Travis County had an opportunity to lead and not be a rubber stamp for Austin’s policies which have failed time and time again.
While the City of Austin has spent untold hundreds of millions on the homelessness issue over the past two years, homelessness has only increased and associated illicit activity (e.g., drug trafficking, overdose deaths, violent crime, etc.) has only worsened.
Mental illness and substance abuse are the twin problems driving our homeless crisis and must be addressed first and foremost. More than 50% of the homeless suffer from mental illness. Often, those struggling with either or both will not accept or accommodate efforts to improve their situations, which is why local governments need to adopt a tough-love concept & should not apologize for moving them off public spaces such as parks, sidewalks, and nature trails, nor allow them to impede entry to or endanger private homes and businesses.
It is not being uncompassionate nor is it a violation of constitutional liberties to lay down clear expectations of where/how the homeless may camp, where shelters and facilities of varying kinds may be built, or how public resources are used on social services. Rather, local government has a mandate to be involved – neither taking a “just let them live in the woods” approach nor a camp- everywhere policy that was attempted in Austin recently (and with disastrous results).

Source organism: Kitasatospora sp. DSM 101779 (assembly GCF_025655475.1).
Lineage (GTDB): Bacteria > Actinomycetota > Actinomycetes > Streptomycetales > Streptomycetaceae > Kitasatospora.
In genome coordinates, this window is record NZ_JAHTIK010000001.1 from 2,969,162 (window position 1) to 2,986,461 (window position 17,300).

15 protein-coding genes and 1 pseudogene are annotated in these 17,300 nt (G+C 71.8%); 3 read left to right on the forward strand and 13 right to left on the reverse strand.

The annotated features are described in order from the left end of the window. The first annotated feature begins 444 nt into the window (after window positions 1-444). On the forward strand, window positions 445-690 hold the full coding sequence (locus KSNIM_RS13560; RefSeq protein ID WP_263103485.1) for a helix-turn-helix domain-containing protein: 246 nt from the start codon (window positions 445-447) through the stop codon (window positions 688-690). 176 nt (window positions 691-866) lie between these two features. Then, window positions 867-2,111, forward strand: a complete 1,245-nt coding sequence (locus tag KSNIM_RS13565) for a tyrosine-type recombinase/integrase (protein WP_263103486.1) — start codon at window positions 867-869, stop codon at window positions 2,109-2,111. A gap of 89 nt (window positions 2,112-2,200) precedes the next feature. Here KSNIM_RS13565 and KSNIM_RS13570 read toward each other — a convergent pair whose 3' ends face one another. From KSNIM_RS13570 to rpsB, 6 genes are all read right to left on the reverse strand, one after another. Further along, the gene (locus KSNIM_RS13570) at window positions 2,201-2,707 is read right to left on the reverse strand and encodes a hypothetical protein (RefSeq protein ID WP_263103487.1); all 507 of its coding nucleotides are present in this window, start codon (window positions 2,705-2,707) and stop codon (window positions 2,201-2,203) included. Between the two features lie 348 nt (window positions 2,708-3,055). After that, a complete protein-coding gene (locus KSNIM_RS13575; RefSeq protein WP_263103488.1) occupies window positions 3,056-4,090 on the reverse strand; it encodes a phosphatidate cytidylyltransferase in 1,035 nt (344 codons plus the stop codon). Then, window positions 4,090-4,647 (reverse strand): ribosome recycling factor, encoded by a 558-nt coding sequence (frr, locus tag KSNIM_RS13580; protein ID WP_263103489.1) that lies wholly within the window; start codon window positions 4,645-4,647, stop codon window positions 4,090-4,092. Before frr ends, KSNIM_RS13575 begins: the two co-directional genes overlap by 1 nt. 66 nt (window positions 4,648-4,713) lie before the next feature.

Austin’s policy has attracted more homeless people from around the country. Travis County signed off on over $100 million in federal CARES Act dollars to Austin, when the city clearly has failed to show results in decreasing homelessness.
Implement tough love /move shelters and social services to one uniform location which the City of Austin and the County together can identify. Additionally, need to implement public private partnership type models that have shown to have success such as Haven for Hope and Community First Village. One thing both these models have in common is they are not entirely funded with Taxpayer’s money. We have corporates such as Tesla, Samsung, Oracle, Dell why not partner and involve the community to implement solutions for this complex issue. Second reason for their success is in addition to housing they have on site services such as EMS, mental health support, behavior health support, job training. They have short- and long-term support for individuals experiencing homelessness most importantly they provide hope for future. Austin and Travis County can and must move on this effort.